This title has a lot of promise to it. You can tell that it’s inspired by SuperHot, but it’s like it’s been expanded, with real-time action and a sense of quickness to complete each level. I could see this game being a big deal and even being prominent in speed runs, too. Lots of fun to be had with this one. The core gameplay is objective-based in a first-person perspective, where you will learn through the first few levels how to play the game thanks to an excellent tutorial system baked into the level progression. Each subsequent level teaches you more and you can rely on what you’ve already learned. I definitely recommend giving it a try.
Tony Hawk on a personal watercraft! Unfortunately, the game’s servers were down here, so all I was able to do was play through the tutorial. I would’ve liked to try a race, and it’s unfortunate that there are no offline race modes available. Or, if there are, well, once I was in the tutorial menu, I couldn’t leave it! (See above gameplay video). So definitely something that needs work here, one way or another.
This is a 16-bit Metroidvania-style game, which is pretty much my bread and butter. I played this for a while until I got lost. And the thing is, it includes a map… but the map doesn’t show you where you are, just the overall map and things you’ve unlocked. There were also portals as you explored to help teleport to previous areas… but they didn’t work for me. Again, this is something where I could have maybe missed something, but it really didn’t feel like it. These are critical issues that need to be resolved, even for a demo, because this is how you are courting potential future customers. All that said, I’d play this again if these issues were fixed. The gameplay itself is a lot of fun, from different weapons and armor (with perks) to equip, as well as magic, and then the combat is fun where you need to learn each enemy’s attack pattern. Promising but has lingering issues.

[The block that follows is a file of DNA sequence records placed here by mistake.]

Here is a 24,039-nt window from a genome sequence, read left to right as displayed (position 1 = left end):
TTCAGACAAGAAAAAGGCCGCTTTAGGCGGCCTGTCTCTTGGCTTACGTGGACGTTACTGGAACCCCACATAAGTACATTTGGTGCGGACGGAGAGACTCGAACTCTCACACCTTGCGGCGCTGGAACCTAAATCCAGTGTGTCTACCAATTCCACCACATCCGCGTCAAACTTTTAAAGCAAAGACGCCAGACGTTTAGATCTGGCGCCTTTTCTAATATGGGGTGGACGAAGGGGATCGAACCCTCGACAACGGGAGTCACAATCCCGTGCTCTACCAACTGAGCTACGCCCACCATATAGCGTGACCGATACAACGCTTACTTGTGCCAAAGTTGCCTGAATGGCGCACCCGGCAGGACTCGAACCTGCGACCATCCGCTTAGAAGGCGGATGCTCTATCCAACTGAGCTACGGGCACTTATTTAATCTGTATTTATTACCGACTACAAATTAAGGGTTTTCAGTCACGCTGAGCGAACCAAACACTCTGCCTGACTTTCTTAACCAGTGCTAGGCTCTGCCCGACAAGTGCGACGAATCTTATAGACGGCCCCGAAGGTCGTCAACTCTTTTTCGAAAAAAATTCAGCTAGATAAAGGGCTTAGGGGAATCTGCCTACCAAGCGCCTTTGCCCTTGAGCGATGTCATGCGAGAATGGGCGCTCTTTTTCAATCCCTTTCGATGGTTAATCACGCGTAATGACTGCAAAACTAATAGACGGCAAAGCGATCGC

Endling – Extinction is Forever
Endling has a great art style to it, reminiscent of the criminally underrated Never Alone. You play as a fox and, from what I could tell, your objective was to feed your baby foxes and explore. There’s a day/night cycle at play here as well, and “enemies” consist of hunters that you can bite to run away from. I didn’t experience much beyond these mere elements, though. I was constantly told by the game to be finding food for my kids, and I saw a point on the map that was locked. Other than those things, I basically just ran around the map until it was nighttime, then repeated the process. There’s got to be more to this than what I’ve experienced, but I think an objective list as part of the UI might help guide players, because I found myself unsure of what to do after a while and felt, “I’ve gotta be playing this wrong.” However, there wasn’t really an indication to help point me in the right direction.
Grid Force – Mask of the Goddess